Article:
Maria looked down at herself, forlornly. The grey dress was quite a sight, and it was a little too big for her. A burlap jacket, and a wide-brimmed leather hat, completed her dowdy attire. Poor Sister Anne – she had been living in Nonnberg for decades. No wonder her sense of fashion was so…altered. Chloe and Isobel also seemed to think the dress was ugly, as they just giggled.
“Oh God…” Maria exclaimed, only to notice Sister Anne's shocked expression. She continued, trying to hide her blasphemy. “…please guide me to the life I am supposed to lead.” Those were the only words that came to mind.
“Are you ready, Maria?” Sister Anne asked.
Was she? Would she ever be ready to face life outside these walls, most of all, sea captain's and seven children?
Sister Anne sensed her distress. “Don’t worry, Maria. Remember what the Reverend Mother always says – When the Lord closes a door, somewhere He opens a window.” Maria said that last part with Sister Anne, forcing a smile. “Just be…yourself, and the rest will fall into place in their own time.”
Maria frowned slightly – after all, she had always been told not to be herself.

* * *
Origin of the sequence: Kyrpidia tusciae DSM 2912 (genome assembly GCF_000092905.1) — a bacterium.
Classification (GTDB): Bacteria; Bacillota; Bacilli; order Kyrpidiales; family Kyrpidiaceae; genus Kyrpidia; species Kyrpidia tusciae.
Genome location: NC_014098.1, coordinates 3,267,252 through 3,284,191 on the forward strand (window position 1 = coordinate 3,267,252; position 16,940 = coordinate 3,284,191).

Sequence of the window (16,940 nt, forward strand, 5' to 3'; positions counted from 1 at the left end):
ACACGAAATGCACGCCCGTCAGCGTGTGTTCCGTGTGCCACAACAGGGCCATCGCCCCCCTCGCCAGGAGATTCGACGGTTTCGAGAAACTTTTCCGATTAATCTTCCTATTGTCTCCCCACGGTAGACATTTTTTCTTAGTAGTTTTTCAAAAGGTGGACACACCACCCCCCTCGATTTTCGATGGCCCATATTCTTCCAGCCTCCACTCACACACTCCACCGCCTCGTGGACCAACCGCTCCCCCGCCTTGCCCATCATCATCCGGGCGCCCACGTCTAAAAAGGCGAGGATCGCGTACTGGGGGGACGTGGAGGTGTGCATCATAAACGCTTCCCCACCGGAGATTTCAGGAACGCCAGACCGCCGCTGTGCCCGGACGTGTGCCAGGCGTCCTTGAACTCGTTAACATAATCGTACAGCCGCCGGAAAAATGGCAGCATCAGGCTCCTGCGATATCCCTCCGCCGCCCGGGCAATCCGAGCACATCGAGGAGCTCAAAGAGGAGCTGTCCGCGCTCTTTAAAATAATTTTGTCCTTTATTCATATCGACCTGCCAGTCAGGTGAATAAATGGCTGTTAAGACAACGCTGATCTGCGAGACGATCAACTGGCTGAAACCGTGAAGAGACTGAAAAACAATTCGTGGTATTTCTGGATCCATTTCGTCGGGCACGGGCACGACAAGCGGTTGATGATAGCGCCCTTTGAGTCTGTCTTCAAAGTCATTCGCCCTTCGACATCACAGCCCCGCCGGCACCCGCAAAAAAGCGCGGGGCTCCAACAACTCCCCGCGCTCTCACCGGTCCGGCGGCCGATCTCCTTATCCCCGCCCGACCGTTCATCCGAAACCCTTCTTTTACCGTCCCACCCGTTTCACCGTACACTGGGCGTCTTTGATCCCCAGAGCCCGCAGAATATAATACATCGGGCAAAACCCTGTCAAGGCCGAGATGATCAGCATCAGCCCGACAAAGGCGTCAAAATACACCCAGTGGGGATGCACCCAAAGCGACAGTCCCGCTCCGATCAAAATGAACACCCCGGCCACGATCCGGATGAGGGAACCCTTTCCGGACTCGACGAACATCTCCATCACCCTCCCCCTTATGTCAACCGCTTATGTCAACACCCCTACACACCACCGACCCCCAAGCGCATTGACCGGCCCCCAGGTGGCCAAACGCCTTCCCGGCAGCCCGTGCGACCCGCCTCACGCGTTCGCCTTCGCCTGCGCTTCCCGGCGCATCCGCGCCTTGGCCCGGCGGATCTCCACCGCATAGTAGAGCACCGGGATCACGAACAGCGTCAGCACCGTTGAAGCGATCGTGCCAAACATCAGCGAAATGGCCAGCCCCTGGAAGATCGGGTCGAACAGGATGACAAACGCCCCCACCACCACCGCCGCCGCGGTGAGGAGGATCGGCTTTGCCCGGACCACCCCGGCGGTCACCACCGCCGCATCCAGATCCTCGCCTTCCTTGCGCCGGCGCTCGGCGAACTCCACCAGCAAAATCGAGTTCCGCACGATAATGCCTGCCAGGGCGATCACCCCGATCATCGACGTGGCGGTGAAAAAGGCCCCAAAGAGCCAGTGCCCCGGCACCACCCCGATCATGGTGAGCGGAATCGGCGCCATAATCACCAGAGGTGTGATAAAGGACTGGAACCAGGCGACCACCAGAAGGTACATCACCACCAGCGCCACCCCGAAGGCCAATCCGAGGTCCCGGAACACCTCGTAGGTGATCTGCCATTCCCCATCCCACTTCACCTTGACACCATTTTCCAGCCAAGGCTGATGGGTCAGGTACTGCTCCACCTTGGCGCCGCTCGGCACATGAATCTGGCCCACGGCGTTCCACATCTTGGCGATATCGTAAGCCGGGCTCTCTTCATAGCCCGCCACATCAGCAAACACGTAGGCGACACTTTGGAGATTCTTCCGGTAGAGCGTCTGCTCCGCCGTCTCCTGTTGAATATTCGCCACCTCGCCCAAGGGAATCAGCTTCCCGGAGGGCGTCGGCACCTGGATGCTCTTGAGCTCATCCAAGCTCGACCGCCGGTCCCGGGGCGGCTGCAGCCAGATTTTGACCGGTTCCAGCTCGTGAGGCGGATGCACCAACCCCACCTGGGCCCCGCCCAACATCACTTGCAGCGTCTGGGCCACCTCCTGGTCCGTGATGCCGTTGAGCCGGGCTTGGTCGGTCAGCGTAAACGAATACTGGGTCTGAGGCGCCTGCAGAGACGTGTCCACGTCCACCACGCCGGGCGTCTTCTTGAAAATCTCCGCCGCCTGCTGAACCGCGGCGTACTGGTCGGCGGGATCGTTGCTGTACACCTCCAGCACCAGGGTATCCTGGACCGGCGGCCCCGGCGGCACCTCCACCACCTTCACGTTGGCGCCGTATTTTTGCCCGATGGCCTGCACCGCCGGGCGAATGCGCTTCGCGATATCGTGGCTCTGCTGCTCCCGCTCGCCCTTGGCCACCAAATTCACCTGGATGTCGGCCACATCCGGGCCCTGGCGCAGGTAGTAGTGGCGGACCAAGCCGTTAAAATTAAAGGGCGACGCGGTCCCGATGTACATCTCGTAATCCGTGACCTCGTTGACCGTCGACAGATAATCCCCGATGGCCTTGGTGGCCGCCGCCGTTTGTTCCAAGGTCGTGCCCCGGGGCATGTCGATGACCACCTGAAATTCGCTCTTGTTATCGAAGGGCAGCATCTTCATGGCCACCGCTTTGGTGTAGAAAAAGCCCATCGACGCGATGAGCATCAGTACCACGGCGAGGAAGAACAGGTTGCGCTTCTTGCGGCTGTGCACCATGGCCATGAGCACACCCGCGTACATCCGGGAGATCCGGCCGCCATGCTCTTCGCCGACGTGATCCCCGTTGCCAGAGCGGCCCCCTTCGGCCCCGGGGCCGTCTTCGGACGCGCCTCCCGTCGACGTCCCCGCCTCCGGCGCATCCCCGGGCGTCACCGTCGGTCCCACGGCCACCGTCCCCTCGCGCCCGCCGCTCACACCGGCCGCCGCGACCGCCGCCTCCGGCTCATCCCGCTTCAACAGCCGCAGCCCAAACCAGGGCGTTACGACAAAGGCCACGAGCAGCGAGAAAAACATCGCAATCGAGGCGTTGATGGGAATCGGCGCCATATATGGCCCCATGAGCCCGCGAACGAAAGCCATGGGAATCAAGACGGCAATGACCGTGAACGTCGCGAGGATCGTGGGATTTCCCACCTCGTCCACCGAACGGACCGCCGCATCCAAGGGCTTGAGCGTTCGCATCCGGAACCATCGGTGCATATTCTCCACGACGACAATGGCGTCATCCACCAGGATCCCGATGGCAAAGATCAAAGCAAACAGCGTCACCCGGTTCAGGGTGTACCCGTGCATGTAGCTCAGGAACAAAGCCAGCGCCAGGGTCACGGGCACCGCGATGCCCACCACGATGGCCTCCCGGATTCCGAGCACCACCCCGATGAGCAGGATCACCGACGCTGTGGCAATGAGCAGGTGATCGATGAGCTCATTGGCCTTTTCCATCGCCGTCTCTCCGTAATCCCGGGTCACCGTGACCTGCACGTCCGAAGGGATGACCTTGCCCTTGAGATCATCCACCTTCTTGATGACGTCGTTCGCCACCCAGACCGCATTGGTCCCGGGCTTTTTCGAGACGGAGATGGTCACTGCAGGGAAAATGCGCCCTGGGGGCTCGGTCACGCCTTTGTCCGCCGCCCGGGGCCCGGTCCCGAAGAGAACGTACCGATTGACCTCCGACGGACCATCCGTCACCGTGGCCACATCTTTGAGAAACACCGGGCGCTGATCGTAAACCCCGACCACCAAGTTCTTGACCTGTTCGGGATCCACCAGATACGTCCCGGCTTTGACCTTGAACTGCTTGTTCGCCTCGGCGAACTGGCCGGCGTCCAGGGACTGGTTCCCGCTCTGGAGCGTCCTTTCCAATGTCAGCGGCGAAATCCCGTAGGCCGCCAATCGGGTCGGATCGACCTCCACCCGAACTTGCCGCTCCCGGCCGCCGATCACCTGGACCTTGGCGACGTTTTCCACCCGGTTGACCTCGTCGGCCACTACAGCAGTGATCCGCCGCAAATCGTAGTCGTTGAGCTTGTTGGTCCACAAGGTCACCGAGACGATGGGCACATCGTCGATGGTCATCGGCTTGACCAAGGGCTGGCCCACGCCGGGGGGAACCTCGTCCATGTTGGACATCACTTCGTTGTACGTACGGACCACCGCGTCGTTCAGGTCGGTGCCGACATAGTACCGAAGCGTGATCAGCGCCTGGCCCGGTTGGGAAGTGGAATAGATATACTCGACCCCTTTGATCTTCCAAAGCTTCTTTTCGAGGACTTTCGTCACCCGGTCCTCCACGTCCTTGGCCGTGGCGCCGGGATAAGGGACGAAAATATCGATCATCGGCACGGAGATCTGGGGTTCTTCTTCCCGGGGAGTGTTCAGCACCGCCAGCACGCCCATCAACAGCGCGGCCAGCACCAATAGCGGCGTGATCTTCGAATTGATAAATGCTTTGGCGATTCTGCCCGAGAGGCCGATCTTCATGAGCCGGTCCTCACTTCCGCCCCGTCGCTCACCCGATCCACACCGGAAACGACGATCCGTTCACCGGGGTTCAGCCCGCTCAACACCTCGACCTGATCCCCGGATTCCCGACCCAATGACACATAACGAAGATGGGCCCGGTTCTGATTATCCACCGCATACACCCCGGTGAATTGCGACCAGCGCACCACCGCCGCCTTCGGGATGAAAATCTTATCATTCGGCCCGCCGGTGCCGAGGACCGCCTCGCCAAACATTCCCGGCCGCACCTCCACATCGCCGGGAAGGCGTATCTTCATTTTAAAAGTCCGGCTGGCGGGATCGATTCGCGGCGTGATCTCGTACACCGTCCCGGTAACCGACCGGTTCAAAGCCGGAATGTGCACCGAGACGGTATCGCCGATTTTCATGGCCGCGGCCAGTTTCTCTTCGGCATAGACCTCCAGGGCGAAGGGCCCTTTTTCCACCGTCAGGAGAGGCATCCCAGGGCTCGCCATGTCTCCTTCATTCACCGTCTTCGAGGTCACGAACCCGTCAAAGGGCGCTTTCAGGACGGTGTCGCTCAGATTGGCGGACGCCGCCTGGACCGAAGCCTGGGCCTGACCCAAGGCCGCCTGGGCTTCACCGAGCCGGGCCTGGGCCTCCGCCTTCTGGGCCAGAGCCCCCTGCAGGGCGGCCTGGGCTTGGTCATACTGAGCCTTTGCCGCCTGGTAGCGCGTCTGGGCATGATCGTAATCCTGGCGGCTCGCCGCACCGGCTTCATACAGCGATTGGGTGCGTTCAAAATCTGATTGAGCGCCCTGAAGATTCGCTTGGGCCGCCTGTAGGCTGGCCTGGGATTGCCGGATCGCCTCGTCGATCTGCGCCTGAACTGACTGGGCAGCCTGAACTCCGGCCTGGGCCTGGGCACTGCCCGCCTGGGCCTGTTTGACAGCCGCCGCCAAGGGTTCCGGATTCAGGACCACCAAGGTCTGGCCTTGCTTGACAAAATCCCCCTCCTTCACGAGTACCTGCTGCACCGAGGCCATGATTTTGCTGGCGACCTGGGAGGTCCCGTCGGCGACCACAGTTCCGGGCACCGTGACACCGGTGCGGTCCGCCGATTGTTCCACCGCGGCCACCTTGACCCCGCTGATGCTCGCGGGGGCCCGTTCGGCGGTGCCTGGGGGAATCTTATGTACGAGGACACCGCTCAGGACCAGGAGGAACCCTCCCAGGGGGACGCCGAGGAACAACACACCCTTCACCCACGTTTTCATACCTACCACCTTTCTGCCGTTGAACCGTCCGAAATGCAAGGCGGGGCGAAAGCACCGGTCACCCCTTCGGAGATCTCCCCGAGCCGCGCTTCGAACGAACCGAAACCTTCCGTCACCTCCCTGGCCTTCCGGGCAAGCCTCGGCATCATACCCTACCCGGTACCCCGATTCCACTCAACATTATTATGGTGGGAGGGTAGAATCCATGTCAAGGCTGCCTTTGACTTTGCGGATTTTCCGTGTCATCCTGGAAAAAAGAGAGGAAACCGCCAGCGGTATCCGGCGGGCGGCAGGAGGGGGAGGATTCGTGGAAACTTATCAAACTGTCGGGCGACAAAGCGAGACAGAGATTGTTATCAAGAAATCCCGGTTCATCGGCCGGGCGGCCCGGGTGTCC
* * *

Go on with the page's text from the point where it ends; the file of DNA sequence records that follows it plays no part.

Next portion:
“God bless you, Maria,” said Sister Anne, with a beaming smile, touching her face.
“Thank you,” Maria murmured.
“Hurry Isobel, we'll be late for benediction,” ChloŽ said, and then turned to Maria. “I think its goodbye, for now.”
“Oh, I’ll be back,” Maria replied, as if to reasure, not only her friends, but herself as well.
“Come visit us soon, please,” said Isobel.
“Oh, wild horses couldn’t keep me away.” Maria smiled. Picking up her guitar and carpet bag, she open the door, and then, turning around, she whispered,” goodbye.” And then, she closed the door behind the three people who were the closest thing to a family she ever had.
Read Part One...
Read Part Three...
Read Part Four...
Read Part Five...